Wagging the Dog

In an unequal friendship, does the weaker have the whip hand? America is the stronger partner in any relationship. But the Taiwanese, the Israelis and the Georgians don't seem to know this.

Issue: Fall 2004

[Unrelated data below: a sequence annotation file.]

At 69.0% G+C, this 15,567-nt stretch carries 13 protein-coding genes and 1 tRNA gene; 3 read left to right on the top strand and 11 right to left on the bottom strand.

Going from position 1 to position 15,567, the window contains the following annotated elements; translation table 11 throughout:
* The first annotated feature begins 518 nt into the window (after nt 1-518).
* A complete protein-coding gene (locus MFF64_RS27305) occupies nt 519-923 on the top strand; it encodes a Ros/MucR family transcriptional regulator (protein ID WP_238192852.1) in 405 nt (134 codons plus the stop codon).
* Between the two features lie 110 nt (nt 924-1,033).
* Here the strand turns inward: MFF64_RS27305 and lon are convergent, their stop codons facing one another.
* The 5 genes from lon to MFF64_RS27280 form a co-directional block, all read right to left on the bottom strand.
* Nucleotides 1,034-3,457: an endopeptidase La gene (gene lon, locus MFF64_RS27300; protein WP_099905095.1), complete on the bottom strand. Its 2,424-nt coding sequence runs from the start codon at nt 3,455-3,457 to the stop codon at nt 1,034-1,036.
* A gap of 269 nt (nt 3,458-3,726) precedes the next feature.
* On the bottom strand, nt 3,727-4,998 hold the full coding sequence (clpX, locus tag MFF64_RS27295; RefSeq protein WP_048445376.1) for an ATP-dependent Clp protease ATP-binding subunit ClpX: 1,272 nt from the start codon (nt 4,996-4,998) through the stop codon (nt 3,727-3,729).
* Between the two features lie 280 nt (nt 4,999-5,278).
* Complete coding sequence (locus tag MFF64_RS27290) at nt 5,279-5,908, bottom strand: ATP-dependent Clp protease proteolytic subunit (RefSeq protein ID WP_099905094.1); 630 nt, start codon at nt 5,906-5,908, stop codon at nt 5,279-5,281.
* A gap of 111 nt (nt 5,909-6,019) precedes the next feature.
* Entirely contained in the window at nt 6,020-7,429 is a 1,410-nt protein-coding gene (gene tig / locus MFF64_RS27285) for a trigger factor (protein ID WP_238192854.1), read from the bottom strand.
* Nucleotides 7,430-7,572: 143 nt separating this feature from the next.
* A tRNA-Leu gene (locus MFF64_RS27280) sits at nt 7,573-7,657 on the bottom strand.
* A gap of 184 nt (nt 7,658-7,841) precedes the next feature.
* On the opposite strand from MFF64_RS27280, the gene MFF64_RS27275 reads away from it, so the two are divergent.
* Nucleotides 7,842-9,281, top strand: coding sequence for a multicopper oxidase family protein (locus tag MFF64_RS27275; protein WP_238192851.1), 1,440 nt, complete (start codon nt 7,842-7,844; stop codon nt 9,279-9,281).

ABSENT A CLEAR and present danger to its national security, no ally of the United States should seek to dictate American foreign policy, especially a policy deleterious to America's pursuit of its own vital interest. Allies may try, but the United States need not humor them. Indeed, prudence dictates that states that enjoy the benefits provided by America's international leadership and directly depend upon the United States for security would understand the critical importance of not obstructing U.S. interests. Lastly, the United States should not have to accept a fair accompli that is injurious to the other relationships America cultivates to accomplish its pressing tasks.

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